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Federal judge approves DOJ prosecution of US citizen who sent BTC to a sanctioned country

The Department of Justice (DoJ) has gotten a go-ahead to launch its first criminal lawsuit involving the use of digital currency to evade economic sanctions. U.S. Magistrate Judge Zia M. Faruqui of Washington, D.C., gave the directive after explaining how U.S. laws apply.

The Justice department’s complaint involves a U.S. citizen accused of transmitting more than $10 million worth of BTC to a digital currency exchange in a country under sanctions from the United States.

In a nine-page opinion document, the federal judge stated that his directive adopted guidance issued in October by the Treasury’s Office of Foreign Assets Control (OFAC). OFAC stated that sanctions regulations apply to transactions involving digital currencies in addition to the U.S. dollar or other traditional fiat currencies. 

The defendant, whose name is redacted, allegedly boasted that his/her payment platform could be used to evade U.S. sanctions on the country anonymously. 

“In the instant complaint, the government alleged that Defendant conspired to violate the International Emergency Economic Powers Act (IEEPA) and defraud the United States,” the document said.

The payment platform was set up to use several front companies to purchase IP addresses and establish itself. However, the DOJ’s investigation uncovered the defendant’s identity through KYC provided on a U.S.-based centralized digital currency exchange that was used in facilitating illicit transactions.

The name of the country involved in the case is also redacted, but could he be one of Cuba, Iran, North Korea, Syria, or Russia. Judge Faruqui concluded by debunking two misconceptions about digital currencies.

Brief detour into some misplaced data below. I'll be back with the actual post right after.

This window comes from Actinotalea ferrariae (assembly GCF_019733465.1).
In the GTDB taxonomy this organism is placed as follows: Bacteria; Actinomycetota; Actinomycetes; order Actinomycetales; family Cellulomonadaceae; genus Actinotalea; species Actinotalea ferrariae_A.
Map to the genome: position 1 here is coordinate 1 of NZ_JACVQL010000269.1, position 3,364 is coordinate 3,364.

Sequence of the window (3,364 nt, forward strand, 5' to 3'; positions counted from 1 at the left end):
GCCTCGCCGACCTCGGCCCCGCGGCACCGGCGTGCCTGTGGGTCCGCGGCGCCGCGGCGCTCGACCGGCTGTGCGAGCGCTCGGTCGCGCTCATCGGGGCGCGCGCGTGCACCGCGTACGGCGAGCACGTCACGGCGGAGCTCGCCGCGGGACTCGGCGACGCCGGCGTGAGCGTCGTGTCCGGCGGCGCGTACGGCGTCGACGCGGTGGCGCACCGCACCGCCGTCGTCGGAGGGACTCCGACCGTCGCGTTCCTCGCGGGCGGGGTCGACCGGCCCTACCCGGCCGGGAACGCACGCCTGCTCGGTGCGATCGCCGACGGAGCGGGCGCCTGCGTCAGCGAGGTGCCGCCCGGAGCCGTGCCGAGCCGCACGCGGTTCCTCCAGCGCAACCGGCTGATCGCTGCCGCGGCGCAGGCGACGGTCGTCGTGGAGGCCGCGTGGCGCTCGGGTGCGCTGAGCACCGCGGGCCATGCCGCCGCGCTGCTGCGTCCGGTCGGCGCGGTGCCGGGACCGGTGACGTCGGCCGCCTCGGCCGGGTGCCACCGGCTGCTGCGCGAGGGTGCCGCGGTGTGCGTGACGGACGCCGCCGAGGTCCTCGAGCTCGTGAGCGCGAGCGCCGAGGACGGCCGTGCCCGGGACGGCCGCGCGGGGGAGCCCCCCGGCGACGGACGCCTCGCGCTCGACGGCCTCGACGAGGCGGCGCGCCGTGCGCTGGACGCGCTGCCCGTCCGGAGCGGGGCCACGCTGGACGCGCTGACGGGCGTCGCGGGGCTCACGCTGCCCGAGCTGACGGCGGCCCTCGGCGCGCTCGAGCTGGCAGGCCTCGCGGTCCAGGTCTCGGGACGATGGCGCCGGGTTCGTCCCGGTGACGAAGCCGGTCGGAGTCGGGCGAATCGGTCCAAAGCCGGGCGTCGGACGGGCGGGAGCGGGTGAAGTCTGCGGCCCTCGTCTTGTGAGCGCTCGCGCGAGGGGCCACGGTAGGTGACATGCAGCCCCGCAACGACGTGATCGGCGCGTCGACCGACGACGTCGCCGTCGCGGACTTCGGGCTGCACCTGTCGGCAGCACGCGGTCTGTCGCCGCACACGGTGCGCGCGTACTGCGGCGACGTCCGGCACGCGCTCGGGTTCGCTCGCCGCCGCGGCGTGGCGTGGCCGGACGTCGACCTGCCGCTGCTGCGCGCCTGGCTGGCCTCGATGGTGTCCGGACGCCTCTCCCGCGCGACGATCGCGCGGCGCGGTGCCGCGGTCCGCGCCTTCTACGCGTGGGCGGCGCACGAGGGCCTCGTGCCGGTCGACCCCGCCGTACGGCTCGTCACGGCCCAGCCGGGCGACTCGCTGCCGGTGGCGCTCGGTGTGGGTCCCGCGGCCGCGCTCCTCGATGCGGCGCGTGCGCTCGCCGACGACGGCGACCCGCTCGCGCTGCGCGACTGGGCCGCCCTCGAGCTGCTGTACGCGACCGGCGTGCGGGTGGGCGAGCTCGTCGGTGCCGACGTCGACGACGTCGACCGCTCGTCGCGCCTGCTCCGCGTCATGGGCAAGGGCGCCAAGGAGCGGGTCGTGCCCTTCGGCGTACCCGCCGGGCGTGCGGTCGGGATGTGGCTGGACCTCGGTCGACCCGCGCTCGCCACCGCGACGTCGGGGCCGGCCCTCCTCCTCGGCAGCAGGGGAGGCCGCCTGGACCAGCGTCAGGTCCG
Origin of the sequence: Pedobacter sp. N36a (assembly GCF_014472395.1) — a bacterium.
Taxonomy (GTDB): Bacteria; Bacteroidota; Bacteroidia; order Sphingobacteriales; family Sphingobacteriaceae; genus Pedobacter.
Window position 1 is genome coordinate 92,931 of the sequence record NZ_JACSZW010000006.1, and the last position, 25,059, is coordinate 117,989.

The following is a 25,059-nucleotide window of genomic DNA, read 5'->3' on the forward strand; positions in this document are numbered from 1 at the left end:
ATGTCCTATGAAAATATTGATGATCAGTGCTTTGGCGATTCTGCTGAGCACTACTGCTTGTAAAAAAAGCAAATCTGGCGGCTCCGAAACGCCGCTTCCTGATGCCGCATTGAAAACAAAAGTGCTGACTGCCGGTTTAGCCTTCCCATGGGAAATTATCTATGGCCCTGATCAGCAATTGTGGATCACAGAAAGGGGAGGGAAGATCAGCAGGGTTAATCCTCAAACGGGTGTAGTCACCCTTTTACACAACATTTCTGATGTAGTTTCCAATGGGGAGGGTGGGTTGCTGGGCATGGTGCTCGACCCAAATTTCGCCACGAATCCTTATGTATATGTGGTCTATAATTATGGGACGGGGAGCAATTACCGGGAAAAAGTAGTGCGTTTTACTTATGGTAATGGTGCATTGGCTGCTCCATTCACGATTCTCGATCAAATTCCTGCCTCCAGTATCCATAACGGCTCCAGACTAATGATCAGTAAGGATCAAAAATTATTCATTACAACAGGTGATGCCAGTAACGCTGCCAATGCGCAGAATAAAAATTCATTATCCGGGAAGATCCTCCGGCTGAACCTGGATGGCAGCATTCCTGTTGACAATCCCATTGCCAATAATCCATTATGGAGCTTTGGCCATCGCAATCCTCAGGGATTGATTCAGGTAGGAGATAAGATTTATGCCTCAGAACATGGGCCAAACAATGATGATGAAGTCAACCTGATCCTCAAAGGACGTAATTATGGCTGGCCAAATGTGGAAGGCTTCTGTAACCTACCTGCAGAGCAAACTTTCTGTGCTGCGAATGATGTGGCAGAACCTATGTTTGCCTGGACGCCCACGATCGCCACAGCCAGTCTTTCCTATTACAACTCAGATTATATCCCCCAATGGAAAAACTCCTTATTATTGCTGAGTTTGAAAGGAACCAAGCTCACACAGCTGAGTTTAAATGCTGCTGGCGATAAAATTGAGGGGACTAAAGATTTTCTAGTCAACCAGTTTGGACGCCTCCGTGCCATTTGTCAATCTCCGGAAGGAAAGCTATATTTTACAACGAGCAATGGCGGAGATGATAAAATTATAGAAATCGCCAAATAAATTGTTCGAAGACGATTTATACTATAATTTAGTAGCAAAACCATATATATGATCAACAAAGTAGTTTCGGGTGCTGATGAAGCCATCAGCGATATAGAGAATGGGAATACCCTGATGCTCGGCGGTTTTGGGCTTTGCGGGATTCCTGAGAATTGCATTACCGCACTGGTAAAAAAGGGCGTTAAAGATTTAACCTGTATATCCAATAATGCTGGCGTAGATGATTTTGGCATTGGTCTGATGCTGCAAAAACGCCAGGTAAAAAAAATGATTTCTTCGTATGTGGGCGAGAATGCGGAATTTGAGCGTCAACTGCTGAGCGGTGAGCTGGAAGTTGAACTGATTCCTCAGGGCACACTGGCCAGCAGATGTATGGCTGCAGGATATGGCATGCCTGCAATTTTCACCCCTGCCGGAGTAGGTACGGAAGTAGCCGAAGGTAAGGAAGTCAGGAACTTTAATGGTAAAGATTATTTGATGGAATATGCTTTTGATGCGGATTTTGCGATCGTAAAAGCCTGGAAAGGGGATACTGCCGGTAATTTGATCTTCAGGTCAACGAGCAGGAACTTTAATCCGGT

“Issue One: virtual currency is untraceable? WRONG … Issue Two: sanctions do not apply to virtual currency? WRONG,” he wrote. 

U.S. records increasing success in illicit digital currency usage crackdown 

The opinion is coming when the U.S. agencies have been becoming more prolific in tracking down illicit activities involving digital currencies. One such agency is the OFAC which has been expanding its list of sanctioned individuals to include more digital currency entities. 

The DOJ also recorded its biggest digital asset confiscation this year, the recovery of Bitcoin worth around $3.6 billion that was previously stolen from Bitfinex. Two suspects were also accused of attempting to launder the assets. 

According to the Washington Post, the landmark case will set substantial precedence for other similar digital currency cases. 

Watch: CoinGeek New York panel, Investigating Criminal Activity on the Blockchain

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